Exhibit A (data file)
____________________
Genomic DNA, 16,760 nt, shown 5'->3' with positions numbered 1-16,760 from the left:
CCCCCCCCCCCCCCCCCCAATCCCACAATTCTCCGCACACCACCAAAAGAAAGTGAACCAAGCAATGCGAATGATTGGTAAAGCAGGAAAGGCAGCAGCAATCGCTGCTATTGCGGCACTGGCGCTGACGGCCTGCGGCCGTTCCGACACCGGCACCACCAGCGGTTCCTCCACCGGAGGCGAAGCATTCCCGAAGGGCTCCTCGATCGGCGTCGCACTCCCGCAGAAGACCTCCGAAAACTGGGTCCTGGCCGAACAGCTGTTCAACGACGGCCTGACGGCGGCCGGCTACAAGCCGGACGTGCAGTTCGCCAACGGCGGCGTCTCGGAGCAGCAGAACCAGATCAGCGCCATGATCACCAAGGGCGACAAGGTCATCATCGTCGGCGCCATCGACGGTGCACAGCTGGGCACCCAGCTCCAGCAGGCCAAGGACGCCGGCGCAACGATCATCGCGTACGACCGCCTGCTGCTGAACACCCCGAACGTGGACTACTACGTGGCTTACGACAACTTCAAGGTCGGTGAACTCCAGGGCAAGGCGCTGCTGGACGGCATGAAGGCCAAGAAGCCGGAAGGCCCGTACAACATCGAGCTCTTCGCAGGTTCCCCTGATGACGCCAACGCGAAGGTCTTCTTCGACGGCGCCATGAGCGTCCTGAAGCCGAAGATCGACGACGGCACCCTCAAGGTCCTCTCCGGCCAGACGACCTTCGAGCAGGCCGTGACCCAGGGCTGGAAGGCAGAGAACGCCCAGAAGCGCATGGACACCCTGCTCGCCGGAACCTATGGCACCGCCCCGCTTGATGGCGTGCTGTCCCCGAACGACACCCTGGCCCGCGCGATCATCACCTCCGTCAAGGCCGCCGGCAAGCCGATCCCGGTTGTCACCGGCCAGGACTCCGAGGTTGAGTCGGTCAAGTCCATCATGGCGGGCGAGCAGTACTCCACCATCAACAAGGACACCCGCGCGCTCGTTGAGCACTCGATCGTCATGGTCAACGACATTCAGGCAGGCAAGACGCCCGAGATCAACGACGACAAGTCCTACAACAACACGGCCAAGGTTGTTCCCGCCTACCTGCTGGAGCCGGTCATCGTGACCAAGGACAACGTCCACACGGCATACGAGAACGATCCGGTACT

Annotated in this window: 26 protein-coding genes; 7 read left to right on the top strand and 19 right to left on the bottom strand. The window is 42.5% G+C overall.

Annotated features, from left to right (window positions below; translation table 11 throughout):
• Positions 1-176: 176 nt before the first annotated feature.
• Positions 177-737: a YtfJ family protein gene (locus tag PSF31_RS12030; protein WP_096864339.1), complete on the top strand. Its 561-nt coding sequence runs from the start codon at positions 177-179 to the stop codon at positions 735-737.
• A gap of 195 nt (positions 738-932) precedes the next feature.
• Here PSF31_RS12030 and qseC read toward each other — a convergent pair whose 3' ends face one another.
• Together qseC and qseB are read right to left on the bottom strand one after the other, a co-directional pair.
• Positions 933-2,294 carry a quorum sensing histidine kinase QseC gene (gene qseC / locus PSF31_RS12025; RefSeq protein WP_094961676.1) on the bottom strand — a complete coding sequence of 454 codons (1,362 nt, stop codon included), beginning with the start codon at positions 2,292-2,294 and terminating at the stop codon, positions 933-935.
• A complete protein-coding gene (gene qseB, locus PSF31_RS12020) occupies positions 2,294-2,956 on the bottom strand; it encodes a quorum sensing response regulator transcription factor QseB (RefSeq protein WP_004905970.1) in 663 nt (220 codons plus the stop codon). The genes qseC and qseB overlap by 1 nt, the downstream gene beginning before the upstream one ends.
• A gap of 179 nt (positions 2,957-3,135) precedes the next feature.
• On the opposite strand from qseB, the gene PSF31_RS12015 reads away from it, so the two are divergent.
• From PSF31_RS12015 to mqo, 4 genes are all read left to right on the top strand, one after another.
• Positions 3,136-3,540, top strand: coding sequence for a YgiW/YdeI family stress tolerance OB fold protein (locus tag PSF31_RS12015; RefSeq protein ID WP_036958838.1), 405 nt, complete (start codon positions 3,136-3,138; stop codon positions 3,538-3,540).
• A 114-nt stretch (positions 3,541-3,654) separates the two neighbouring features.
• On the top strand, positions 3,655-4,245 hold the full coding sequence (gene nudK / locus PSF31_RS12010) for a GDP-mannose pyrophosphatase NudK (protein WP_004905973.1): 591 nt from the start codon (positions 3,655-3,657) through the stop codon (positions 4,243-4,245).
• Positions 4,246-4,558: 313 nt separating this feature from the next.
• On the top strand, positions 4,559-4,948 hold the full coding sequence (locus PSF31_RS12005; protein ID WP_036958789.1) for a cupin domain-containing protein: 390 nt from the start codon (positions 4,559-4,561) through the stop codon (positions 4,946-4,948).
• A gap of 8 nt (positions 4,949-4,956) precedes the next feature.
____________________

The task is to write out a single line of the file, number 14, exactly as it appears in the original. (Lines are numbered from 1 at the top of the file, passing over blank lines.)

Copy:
• From PSF31_RS12015 to mqo, 4 genes are all read left to right on the top strand, one after another.